Tag Archives: BSI

Why is the industry such vulnerable against WannaCry and NotPetya style attacks? Part I

9 July 2017

“Germany’s BSI federal cyber agency said on Friday that the threat posed to German firms by recent cyber attacks launched via a Ukrainian auditing software was greater than expected, and some German firms had seen production halted for over a week.” The report “Germany says cyber threat greater than expected, more firms affected” published in the Reuters Technology News on 7 July 2017 is worth reading.

But the big question is: Why is the industry such vulnerable against WannaCry and NotPetya style attacks?

In my opinion, the main reasons for this are

  • the aging IT infrastructure, and
  • the built-in features of the Windows operating system.

Aging IT infrastructure

SMB Version Introduced with Version Year of Release
V1.0 Windows 2000 2000
Windows XP / 2003 Server 2001 / 2003
V2.0 Windows Vista / 2008 Server 2007 / 2008
Windows 7 / 2008 Server R2 2009
V3.0 Windows 8 / 2012 Server 2012
Windows 10 / 2016 Server 2015 / 2016

Table 1: SMB Versions

The source of today’s problems, SMB V1.0, was introduced with Windows 2000. With the end of the extended support for Windows XP on 8 April 2014, and Windows 2003 Server on 14 July 2015, Windows XP/2003 Server became a big security issue.

Nevertheless, systems with XP or Windows 2003 Server are still operated in data centers and industrial networks. Since these systems must exchange data with other Windows-based systems, SMB V1.0 cannot be just switched off. Even Windows systems which support SMB V2.0 or higher must allow SMB V1.0 for data exchange with older versions.

The big question is: Why takes it so long to shut down Windows XP/2003 Server? The answer is easy: Software and hardware manufacturers have not sufficiently cared about the software life cycle, at least in the past. Let me illustrate this with an example.

A package unit in Healthcare industry is a large machine with lots of inbuilt computers. Since package units are very expensive, they are operated for many years and extensively changed to support new products. With this, a package unit delivered in 2008 with embedded Windows XP control units may still be in use 24 hours a day in 2017.

The hardware of the computers is designed to control a high-speed packaging process. To ensure sustained high operational quality the manufacturer often allows neither the installation of anti-malware software nor service packs for the OS, not to mention the upgrade to newer versions of the Windows OS.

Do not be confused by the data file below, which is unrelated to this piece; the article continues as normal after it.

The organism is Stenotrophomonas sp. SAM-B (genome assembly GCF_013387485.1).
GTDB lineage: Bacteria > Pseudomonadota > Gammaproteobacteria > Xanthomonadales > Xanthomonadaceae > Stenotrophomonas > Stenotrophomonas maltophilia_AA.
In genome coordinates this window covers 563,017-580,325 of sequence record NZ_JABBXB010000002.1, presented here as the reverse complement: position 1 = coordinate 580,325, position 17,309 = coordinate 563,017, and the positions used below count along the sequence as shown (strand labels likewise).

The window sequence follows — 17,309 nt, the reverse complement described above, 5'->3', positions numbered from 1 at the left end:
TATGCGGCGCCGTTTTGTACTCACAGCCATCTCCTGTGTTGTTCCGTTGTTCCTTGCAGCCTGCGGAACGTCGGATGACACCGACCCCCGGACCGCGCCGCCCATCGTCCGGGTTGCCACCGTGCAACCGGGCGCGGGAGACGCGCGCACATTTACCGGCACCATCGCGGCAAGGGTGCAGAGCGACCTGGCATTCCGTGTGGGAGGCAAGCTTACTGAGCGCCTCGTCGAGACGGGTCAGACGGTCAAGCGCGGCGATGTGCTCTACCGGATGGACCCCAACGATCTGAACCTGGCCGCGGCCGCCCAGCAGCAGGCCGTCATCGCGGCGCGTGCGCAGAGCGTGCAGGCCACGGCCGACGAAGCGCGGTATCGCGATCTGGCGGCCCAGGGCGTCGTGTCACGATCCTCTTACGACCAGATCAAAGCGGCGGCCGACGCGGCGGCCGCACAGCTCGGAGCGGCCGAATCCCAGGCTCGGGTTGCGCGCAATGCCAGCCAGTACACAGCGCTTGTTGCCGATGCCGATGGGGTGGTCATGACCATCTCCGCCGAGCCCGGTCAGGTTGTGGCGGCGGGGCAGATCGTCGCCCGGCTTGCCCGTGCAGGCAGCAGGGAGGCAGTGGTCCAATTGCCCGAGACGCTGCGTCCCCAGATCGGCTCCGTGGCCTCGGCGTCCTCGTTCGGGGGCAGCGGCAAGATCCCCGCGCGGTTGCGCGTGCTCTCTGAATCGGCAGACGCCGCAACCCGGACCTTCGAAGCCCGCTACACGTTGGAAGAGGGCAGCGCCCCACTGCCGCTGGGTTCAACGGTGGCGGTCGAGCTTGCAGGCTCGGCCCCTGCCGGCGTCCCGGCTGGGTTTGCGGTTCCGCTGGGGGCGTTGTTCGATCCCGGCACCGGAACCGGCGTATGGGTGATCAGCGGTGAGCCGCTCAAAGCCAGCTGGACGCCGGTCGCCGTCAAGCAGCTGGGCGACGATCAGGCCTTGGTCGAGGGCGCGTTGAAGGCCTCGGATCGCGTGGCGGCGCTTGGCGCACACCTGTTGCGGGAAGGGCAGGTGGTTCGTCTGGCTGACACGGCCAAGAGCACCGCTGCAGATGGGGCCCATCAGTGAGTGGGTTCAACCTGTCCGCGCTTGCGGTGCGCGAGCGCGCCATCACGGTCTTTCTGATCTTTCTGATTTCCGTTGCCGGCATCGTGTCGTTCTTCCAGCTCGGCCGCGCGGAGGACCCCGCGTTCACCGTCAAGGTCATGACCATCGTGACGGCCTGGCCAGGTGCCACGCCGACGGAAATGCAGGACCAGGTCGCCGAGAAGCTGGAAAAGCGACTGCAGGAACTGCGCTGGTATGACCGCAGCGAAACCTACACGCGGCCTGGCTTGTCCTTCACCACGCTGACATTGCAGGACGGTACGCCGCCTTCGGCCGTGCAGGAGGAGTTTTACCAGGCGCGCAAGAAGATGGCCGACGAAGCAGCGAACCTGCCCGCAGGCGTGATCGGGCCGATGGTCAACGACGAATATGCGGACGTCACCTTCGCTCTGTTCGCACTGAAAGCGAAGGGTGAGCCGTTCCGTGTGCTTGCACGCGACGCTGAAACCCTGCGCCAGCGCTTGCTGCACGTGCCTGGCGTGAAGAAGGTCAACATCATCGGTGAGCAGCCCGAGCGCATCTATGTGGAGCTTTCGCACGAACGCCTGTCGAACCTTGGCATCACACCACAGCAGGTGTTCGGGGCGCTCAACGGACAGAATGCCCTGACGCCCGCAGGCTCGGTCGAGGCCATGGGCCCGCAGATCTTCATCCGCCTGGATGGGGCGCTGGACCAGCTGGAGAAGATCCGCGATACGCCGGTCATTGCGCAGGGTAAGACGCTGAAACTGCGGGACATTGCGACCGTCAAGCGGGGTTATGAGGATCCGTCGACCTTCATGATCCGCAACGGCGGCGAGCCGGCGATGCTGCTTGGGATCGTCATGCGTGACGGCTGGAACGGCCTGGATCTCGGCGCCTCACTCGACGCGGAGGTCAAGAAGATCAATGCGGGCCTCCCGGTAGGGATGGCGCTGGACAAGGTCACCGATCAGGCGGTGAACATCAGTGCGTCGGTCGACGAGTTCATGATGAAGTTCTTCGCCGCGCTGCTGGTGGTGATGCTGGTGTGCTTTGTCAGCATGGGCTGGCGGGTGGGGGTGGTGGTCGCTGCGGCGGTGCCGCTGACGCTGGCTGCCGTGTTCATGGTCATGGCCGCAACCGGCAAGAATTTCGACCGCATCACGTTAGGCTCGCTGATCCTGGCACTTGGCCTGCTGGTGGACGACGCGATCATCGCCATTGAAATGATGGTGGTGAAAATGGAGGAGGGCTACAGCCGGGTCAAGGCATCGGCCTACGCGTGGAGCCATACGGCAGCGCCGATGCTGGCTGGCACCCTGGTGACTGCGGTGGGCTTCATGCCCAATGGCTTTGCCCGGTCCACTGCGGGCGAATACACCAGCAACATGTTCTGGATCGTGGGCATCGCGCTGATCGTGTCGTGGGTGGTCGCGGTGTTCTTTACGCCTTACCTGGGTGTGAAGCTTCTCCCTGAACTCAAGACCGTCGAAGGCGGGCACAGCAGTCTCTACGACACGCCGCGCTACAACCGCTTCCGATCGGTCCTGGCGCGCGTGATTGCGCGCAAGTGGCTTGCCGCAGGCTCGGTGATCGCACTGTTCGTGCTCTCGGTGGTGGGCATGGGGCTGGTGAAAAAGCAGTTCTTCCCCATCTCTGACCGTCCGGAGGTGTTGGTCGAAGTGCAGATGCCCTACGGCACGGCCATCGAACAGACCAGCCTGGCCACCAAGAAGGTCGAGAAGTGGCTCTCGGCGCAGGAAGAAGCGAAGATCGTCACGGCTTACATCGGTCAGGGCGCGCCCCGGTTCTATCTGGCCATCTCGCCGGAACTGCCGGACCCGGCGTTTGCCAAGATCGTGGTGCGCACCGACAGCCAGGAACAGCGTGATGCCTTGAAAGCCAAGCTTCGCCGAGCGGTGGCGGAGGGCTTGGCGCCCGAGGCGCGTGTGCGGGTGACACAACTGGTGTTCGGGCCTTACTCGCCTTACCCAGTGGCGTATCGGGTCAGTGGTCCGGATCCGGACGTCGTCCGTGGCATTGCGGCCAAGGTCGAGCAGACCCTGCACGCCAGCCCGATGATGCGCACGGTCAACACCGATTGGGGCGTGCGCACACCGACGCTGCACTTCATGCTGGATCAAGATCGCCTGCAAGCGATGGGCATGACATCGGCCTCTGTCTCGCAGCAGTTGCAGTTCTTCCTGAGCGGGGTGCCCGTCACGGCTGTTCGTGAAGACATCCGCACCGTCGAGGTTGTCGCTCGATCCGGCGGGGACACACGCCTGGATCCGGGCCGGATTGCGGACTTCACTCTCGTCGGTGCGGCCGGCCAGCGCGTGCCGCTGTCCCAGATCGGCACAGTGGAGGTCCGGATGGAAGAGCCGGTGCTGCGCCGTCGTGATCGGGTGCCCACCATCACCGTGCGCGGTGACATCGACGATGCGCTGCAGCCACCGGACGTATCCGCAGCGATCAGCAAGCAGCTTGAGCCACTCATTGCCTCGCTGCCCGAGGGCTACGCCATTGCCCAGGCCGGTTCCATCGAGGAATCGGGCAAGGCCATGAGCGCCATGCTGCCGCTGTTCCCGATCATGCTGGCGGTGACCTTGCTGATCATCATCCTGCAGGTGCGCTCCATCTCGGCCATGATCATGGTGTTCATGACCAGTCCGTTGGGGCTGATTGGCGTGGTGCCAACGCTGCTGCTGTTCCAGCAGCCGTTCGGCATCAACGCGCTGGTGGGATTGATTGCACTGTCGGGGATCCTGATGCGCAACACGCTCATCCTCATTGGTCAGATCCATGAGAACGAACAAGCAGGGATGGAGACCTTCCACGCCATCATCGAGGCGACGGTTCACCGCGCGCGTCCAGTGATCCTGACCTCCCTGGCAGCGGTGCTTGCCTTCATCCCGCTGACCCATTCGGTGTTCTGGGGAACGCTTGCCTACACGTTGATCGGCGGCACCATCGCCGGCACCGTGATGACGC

Since the MES (Manufacturing Execution System) copies files to and from the packaging unit through files shares on the embedded Windows XP control stations, the MES must communicate through the SMB V1.0 protocol. The same is true for computers used in remote maintenance. With this, a single Windows XP machine reduces the security level of an entire network.

The big challenge is to design maintenance-friendly industrial computer systems: An exchange of hardware and software components, which are near End-of-Life or which have reached technical limits, must be easily possible. This requires a change in the design of software in industry. In addition, hardware should be dimensioned such that basic security features like anti-malware protection could be operated.

Manufacturers were often not aware of the software lifecycle and its impact on cyber security and integrity of product and production in the past. A change is desperately needed, in particular with regards to the increased use of IIoT devices.

Have a great week.

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Unsecured IIoT devices in untrusted networks

28 January 2017

I am currently reviewing a draft of the German Federal Office for Information Security (BSI) about Operational and Control Technology. The goal of the paper is to define suitable requirements for IT security in OT.

IIoT devices, e.g. moderns sensors like the Schneider Electric PowerLogic ION7650 power meter, offer many communication options, including an optional Ethernet port:

PowerLogic ION 7650 communication options

Schneider Electric PowerLogic ION7650 communication options

With the Ethernet port activated the power meter behaves like a standard web server which provides standard internet communication options for access, e.g. ftp via port 21, http via ports 80, 81 and 443.